So if we were to look at just cash flow from operations for 2009, kind of putting this all together I guess we were up around potentially $26 - $27 million from working capital reductions and what you could do from operating cash flow. Is that a ballpark number?
Steve can give the - maybe I should let him give his answer first, but just interpreting my comments, I'd say if you take first of all this idea of the operating EBITDA in the ranges that we've talked about, with $4 million of CapEx spending and a couple of million of tax payments actually because we still have NOLs, that's one way to look at kind of cash flow generated just from normal operations. And then you've got on top of that any cash that would be generated from managing the balance sheet.
Is that responsive, John?
John Lewis - Osmium Partners
Balance sheet side what we said is we'd like to be able to eliminate our outstanding balance on our revolving credit facility more or less from just working capital improvements alone or balance sheet improvements alone, which would be in the $13 to $15 million range, and then from operations, as we call it - I mean, not that that isn't operations - but just from EBITDA minus CapEx minus taxes, you'd generate kind of the numbers that we just talked about.
John, so just a couple of thoughts. First, the $7.6 million or $7.7 million from Franklin Covey products, remember what Bob said, that there's a portion of that that will remain all the time because at the end of every month we'll have a receivable from them that has a corresponding offset in payables to EDS.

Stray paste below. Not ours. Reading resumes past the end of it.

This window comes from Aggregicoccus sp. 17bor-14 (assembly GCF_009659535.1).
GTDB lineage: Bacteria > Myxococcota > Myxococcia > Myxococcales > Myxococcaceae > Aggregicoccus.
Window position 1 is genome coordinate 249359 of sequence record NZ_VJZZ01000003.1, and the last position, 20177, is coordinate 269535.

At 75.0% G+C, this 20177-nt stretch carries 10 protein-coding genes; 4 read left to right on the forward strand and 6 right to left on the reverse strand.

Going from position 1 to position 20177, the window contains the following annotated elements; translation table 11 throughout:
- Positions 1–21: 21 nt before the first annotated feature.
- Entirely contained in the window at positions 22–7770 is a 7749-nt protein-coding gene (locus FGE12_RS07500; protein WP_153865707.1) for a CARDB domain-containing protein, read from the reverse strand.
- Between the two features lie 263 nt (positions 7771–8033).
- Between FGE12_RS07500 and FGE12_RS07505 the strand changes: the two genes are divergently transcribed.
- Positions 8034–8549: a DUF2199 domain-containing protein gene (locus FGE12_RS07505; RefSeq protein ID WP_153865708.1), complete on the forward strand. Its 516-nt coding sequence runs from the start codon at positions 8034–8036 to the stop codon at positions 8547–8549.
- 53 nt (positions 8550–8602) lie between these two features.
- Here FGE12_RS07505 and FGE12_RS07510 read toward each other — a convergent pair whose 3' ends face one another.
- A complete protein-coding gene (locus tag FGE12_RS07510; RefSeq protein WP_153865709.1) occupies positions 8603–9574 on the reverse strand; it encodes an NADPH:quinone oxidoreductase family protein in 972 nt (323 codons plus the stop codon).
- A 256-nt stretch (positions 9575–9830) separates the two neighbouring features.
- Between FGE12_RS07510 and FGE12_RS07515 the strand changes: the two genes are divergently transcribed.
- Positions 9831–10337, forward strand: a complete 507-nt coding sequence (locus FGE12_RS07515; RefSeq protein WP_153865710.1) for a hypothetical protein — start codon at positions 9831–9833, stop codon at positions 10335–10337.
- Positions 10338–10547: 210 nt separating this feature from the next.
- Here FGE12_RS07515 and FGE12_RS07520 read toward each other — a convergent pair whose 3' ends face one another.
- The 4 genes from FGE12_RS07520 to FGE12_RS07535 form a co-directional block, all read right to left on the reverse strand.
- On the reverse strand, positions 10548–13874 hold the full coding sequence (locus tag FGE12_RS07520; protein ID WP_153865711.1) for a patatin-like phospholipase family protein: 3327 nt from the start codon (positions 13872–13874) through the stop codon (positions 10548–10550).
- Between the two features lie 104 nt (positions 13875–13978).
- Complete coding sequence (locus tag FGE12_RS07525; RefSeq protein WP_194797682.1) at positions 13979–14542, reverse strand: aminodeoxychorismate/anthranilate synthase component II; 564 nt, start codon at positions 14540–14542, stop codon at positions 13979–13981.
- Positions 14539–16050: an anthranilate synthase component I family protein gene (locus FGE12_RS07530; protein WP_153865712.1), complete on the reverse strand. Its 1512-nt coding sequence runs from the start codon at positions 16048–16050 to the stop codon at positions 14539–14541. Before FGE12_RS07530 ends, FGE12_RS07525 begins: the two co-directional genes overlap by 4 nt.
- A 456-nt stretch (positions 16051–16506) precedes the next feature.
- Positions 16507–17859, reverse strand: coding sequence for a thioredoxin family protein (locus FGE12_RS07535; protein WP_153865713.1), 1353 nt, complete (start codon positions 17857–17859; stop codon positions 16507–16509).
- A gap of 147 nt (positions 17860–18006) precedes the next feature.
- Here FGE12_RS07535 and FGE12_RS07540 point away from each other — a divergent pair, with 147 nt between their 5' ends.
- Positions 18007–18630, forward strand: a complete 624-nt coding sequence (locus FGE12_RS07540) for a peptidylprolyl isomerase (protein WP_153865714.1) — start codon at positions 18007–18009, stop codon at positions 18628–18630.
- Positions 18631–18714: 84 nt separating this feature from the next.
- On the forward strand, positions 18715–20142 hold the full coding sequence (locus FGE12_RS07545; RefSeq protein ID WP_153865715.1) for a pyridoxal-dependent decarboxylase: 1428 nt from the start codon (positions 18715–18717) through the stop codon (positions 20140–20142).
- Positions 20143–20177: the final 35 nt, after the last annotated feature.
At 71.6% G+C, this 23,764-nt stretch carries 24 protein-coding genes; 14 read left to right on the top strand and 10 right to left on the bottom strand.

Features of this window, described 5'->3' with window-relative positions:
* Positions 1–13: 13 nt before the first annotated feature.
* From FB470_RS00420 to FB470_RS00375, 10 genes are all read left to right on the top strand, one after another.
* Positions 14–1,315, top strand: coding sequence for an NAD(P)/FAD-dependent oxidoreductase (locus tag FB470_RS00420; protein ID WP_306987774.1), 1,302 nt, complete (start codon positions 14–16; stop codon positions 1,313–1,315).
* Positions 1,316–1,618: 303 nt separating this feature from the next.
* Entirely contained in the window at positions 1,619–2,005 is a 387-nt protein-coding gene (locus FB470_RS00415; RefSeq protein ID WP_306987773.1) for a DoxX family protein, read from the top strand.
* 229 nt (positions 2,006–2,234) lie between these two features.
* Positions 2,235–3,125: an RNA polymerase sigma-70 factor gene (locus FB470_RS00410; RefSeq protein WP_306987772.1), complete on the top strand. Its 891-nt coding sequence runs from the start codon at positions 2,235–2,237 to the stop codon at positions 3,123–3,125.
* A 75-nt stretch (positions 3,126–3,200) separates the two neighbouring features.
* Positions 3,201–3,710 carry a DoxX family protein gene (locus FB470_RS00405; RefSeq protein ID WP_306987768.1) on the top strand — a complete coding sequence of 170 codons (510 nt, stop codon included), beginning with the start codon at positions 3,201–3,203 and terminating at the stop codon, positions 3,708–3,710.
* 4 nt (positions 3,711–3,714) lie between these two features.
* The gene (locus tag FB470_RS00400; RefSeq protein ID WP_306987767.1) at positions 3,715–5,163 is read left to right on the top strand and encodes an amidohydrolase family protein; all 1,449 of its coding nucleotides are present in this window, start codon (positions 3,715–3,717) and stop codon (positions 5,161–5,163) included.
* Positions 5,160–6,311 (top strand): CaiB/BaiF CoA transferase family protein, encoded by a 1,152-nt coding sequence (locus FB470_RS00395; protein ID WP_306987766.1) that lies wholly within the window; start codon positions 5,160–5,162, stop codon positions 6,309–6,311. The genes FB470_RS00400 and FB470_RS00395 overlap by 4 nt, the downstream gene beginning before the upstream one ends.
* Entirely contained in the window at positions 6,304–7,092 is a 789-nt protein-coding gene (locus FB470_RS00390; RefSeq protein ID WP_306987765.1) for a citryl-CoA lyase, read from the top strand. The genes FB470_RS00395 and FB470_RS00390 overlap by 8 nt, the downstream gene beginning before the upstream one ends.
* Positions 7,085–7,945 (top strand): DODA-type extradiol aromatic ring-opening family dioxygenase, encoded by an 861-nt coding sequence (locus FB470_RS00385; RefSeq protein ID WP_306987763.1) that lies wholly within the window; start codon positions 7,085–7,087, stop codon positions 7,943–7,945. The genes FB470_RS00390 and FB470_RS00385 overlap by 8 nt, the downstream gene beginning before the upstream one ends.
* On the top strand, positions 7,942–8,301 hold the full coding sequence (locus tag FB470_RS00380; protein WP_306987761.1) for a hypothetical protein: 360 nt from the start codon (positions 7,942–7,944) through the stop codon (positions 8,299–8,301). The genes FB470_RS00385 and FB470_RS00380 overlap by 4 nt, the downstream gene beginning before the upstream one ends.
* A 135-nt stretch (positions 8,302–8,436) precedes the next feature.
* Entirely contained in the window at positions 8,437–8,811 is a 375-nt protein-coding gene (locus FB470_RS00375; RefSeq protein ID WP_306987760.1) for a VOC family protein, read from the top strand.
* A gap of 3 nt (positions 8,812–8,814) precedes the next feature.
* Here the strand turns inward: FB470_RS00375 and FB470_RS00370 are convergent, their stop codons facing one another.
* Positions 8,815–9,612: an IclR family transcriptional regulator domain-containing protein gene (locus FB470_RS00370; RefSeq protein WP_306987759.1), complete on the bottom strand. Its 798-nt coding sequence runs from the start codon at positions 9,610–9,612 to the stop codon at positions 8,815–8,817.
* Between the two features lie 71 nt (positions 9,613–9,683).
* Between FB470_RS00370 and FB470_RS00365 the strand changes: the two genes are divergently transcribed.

I know you're building in the interest payment that we classify as interest payments and our tax payments, and I know you're recognizing that we may choose to hold some cash either in international locations or in cash accounts that we could offset against our revolving line, but we might choose rather to have cash at the same time that we have a little bit of revolving line. And also on our payables side you'll notice a fairly significant reduction in our payables and accrued liabilities in this period.
I know you're building all those things in that need to be considered in addition to just the things that we mentioned that we're focusing on to reduce to create cash.
John Lewis - Osmium Partners
Got it. And so I guess the next tie-in here is if you guys end up with paying down that bank line to zero and have excess cash in the $12 to $15 million range by the end of the year, I know you guys have a long history of returning cash to shareholders through, I guess, mainly buybacks and reduction of the preferreds. But I guess I was just interested in your thoughts here kind of maybe considering a dividend or a buyback?
Let me mention on thing first in all of that analysis. I'm sure one of the things you pick up, too, is seeing that historically we've had a very good August every year. And so while all of the cash flow items that we talk about created by operations and so forth, remember that at the end of the year our receivables normally go up a little bit and it takes us a month to a month and a half for that cash to actually flow through from the operations of the fourth quarter.
So with that said, we do anticipate in our future to have cash. And I believe all the things that we've said in the past still apply, including the fact that we have now just announced a little acquisition that will use some of that cash.